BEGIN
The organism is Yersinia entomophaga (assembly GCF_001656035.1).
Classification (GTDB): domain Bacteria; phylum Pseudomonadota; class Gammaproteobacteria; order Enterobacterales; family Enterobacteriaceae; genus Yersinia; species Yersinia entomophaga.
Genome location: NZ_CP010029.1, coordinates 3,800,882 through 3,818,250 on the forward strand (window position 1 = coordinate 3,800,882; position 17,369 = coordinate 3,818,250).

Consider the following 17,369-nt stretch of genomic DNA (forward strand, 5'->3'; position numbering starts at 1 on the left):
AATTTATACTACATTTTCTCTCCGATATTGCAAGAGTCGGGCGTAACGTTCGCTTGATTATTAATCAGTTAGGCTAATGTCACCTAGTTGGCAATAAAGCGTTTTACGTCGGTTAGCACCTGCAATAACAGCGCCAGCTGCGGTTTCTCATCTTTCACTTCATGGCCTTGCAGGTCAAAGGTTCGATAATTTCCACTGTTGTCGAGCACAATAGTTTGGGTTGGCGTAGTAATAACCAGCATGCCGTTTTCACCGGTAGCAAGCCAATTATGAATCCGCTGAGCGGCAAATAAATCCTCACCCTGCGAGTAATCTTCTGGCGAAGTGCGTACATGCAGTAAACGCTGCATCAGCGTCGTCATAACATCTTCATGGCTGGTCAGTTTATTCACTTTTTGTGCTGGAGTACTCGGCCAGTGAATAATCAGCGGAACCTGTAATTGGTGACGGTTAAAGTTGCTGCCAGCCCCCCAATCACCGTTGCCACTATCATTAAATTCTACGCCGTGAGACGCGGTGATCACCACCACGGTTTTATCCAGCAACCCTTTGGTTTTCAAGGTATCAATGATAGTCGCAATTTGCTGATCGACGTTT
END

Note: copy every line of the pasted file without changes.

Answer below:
The organism is Yersinia entomophaga (assembly GCF_001656035.1).
Classification (GTDB): domain Bacteria; phylum Pseudomonadota; class Gammaproteobacteria; order Enterobacterales; family Enterobacteriaceae; genus Yersinia; species Yersinia entomophaga.
Genome location: NZ_CP010029.1, coordinates 3,800,882 through 3,818,250 on the forward strand (window position 1 = coordinate 3,800,882; position 17,369 = coordinate 3,818,250).

Consider the following 17,369-nt stretch of genomic DNA (forward strand, 5'->3'; position numbering starts at 1 on the left):
AATTTATACTACATTTTCTCTCCGATATTGCAAGAGTCGGGCGTAACGTTCGCTTGATTATTAATCAGTTAGGCTAATGTCACCTAGTTGGCAATAAAGCGTTTTACGTCGGTTAGCACCTGCAATAACAGCGCCAGCTGCGGTTTCTCATCTTTCACTTCATGGCCTTGCAGGTCAAAGGTTCGATAATTTCCACTGTTGTCGAGCACAATAGTTTGGGTTGGCGTAGTAATAACCAGCATGCCGTTTTCACCGGTAGCAAGCCAATTATGAATCCGCTGAGCGGCAAATAAATCCTCACCCTGCGAGTAATCTTCTGGCGAAGTGCGTACATGCAGTAAACGCTGCATCAGCGTCGTCATAACATCTTCATGGCTGGTCAGTTTATTCACTTTTTGTGCTGGAGTACTCGGCCAGTGAATAATCAGCGGAACCTGTAATTGGTGACGGTTAAAGTTGCTGCCAGCCCCCCAATCACCGTTGCCACTATCATTAAATTCTACGCCGTGAGACGCGGTGATCACCACCACGGTTTTATCCAGCAACCCTTTGGTTTTCAAGGTATCAATGATAGTCGCAATTTGCTGATCGACGTTT